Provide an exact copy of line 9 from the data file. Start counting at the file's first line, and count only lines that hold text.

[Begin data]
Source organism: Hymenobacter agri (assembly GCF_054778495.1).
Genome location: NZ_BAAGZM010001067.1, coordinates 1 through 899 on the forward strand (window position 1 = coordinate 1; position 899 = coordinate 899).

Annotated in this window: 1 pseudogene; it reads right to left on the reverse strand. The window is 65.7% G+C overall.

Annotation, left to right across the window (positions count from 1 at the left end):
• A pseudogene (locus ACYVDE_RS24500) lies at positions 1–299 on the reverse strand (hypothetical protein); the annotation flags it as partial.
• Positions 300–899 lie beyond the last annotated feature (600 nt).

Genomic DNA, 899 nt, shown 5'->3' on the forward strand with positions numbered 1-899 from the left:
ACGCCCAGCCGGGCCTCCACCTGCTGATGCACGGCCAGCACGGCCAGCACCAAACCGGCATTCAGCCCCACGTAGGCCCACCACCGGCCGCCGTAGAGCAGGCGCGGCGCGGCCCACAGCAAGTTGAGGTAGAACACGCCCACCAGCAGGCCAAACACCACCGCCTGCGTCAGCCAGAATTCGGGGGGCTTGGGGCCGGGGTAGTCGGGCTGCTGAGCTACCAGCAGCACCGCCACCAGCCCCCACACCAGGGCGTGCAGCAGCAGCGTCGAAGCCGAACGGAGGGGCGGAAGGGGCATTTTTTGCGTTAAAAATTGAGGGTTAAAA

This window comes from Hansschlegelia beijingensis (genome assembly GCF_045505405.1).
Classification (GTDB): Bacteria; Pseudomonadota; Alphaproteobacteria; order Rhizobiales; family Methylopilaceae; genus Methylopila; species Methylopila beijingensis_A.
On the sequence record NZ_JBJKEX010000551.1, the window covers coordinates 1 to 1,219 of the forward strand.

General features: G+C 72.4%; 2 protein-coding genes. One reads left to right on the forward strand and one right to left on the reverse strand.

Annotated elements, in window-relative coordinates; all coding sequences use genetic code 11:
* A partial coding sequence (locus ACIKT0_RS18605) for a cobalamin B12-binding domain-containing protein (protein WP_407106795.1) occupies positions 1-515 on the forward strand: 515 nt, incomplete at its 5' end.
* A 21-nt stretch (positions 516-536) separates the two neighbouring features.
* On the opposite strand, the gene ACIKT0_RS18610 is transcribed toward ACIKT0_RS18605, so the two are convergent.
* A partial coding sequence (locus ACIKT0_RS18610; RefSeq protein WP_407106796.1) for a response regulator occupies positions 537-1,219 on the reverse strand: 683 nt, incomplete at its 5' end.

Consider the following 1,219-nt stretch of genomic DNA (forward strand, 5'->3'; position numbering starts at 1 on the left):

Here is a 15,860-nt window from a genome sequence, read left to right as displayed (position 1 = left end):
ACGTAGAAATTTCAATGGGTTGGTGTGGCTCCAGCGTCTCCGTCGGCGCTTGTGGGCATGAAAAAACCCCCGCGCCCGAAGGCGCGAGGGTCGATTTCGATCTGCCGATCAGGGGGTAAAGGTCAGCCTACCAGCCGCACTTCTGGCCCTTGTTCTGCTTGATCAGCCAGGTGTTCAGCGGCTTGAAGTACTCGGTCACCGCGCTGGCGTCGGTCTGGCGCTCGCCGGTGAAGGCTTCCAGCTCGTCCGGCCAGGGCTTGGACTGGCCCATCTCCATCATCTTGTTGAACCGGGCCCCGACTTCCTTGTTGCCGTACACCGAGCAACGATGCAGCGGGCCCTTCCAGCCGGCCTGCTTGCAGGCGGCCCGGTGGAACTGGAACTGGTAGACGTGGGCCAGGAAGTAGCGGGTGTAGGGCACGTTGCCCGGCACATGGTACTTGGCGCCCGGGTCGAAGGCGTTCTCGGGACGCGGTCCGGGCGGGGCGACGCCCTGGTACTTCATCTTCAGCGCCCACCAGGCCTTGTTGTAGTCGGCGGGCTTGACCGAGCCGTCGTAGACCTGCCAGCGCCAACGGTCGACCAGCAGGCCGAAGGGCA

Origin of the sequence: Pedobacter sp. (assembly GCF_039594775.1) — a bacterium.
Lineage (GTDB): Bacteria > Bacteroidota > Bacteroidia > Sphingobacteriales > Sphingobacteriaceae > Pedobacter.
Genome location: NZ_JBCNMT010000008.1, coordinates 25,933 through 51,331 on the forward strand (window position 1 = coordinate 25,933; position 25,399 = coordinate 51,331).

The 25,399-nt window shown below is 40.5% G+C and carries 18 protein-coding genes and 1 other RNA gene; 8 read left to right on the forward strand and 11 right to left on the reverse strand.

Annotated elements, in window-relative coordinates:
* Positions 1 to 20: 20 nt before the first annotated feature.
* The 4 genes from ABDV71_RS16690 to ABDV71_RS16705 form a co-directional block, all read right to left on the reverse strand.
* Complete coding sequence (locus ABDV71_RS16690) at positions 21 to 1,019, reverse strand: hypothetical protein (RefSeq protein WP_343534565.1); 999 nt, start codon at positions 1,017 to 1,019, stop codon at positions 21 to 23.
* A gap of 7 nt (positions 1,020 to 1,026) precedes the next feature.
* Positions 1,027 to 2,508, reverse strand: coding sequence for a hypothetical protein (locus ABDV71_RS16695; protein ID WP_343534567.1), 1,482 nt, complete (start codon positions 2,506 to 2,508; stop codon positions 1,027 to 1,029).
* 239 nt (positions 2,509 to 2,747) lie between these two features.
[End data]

This window comes from Hansschlegelia beijingensis (genome assembly GCF_045505405.1).